Life span: 10-12 Years
Height: 26 – 28 inches (male), 25 – 26 inches (female)
Weight: 45-50 pounds
Noted for its lean build and agility, the Ibizan Hound is a breed from the hound group. The Ibizan Hound has a coat that comes in two very different styles – smooth and wire, with the smooth type being the most popular. It has been around for centuries, and, in fact, the ancient Egyptians created numerous motifs and sculptures focusing on the breed. The Ibizan has long pointed ears and a coat that comes in white, fawn, and red and white.
This loving dog is happy with those it knows but wary of strangers. It gets along well with other household pets that are not small, and should be watched around those that are because of its natural hunter instincts. It is also very high energy, making it the perfect pet for an active owner!
Their ears are large and stand upright, with a small tail that curls in on itself. Their eyes can be hazel, brown, or light brown with a blue, brown or isabelline nose. Their coat can be either smooth or wiry, with the wiry coat being short and occasionally have a moustache on their muzzle, and the smooth coat being straight. Both are harsh to the touch and can be brown, light brown, cream colored, white, and/or red. Nose and eye rims should be skin colored, not black.
Although the exact origin date of this breed is unknown, many theories suggest it might have been around for over 5,000 years. In Egypt, the statue of Anubis, the Watchdog of the Dead, resembles what we know now as the Ibizan Hound. It is believed that the Ibizan Hound was brought into Ibiza during the 8th or 9th century by Phoenicians. Originally, they were used as hunters for rabbits and hares, using patience to catch them. They were unknown to the rest of the world until 1956, when Colonel and Mrs. Consuelo Seoane brought a pair of Ibizan Hounds into Rhode Island. Along with their puppies and other imported Ibizan Hounds, they were the foundation stock for the breed in the United States. In 1979, they were officially recognized by the American Kennel Club, and in 1980 they appeared in the Westminster Kennel Club dog show.
This breed is loving and happy with its family and those it knows, but reserved and wary of strangers, which is part of what makes him a great watchdog, along with its amazing hearing. They do, however, require plenty of socialization in order to prevent it being fearful of strangers. Given their history as hunters, they tend to chase small animals, and therefore may not get along well with small household pets, so be sure to supervise them. Training should be easy as it loves to please its owners, but it may be stubborn at times.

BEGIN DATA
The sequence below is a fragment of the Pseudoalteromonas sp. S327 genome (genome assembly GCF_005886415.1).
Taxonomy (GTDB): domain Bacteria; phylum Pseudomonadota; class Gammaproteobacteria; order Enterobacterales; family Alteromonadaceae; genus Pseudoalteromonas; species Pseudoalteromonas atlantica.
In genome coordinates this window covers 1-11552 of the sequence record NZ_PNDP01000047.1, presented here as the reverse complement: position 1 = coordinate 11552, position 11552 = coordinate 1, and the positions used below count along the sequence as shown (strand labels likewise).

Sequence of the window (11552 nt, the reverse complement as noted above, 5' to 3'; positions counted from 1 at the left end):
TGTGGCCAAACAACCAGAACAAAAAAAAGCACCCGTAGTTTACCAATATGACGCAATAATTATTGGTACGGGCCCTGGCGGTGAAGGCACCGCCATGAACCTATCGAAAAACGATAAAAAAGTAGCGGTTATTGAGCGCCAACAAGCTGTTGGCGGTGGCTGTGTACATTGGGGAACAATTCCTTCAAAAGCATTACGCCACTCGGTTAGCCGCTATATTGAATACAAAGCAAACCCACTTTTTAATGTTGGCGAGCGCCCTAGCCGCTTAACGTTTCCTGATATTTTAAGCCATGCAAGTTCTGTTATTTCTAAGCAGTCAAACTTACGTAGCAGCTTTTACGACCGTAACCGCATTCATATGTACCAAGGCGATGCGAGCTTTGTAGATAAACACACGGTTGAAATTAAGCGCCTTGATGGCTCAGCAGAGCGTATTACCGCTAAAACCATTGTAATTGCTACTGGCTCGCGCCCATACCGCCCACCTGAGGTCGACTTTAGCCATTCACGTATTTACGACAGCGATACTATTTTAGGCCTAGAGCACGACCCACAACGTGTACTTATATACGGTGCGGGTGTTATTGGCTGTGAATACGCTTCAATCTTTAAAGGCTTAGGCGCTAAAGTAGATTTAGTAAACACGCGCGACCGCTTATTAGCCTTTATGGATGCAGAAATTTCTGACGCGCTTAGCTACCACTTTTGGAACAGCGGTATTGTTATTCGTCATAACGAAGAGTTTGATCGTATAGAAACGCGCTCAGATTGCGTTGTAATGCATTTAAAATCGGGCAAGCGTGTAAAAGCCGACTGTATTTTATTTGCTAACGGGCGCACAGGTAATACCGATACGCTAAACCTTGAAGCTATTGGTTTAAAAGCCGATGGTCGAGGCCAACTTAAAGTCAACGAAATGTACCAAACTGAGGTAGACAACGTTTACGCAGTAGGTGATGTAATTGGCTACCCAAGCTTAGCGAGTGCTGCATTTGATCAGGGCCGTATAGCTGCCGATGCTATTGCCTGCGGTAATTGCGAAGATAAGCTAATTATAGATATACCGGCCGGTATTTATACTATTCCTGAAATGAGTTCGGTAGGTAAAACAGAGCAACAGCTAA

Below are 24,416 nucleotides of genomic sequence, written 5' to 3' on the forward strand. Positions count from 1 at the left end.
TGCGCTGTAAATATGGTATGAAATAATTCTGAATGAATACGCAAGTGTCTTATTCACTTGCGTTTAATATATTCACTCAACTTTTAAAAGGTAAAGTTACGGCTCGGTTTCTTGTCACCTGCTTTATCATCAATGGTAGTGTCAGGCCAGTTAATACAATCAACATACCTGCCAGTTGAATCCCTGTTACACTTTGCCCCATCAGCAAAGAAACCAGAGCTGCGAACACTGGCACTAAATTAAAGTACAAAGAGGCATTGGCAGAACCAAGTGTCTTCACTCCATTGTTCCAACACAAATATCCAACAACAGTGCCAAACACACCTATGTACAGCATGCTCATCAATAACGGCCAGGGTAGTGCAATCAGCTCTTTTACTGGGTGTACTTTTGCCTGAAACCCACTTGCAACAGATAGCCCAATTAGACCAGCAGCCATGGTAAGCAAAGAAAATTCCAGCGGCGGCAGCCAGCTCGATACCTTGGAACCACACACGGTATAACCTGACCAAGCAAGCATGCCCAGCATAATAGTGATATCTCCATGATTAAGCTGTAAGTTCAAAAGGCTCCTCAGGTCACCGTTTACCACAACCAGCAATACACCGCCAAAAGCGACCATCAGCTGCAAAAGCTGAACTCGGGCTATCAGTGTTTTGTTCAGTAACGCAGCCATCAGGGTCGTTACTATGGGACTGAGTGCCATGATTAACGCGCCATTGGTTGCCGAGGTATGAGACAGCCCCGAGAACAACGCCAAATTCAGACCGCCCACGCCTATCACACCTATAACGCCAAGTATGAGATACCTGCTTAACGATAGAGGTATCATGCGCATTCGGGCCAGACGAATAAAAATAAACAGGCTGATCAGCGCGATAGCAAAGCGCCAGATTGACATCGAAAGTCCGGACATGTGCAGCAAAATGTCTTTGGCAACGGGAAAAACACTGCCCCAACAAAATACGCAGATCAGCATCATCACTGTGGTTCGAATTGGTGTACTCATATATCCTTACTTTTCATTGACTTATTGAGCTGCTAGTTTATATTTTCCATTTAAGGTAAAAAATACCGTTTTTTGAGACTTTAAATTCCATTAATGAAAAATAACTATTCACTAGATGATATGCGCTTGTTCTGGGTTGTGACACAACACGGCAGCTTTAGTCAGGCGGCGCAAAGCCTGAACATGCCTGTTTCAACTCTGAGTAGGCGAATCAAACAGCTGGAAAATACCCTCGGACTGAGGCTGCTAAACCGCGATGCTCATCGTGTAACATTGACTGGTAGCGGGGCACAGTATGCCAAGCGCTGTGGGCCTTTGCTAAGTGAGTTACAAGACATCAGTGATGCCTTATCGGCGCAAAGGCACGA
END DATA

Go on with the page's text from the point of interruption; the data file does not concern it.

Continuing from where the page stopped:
Although generally healthy, this breed may suffer from:
- Allergies that produce the same symptoms you see in humans, and depending on the cause, different treatments can be used.
- Axonal Dystrophy, which is a rare neurological disorder that affects young puppies.
- Cataracts, in which the lens of the eye clouds, causing partial or complete loss of vision.
- Deafness, complete loss of hearing since birth.
- Retinal Dysplasia, a malformation of the retina during its development that is present from birth and is usually mild and has no noticeable effects on the dog’s vision.
- Epilepsy, a neurological disorder that can produce seizures.
This breed’s coat requires little maintenance, with only a weekly brush and occasional bath. Their teeth should be brushed regularly, as well as their ears checked for any dirt to prevent infections and their nails trimmed. They are, however, highly energetic and require enough daily exercise,or they might resort to destructive behavior, and a securely fenced area to play in, especially given that they have been known to jump around 6 feet with ease. They require daily exercise more than once a day and a constant playmate. They should never be let off leash as they can follow their hunter instincts and escape from you. They are easily trained, responding best to positive reinforcement.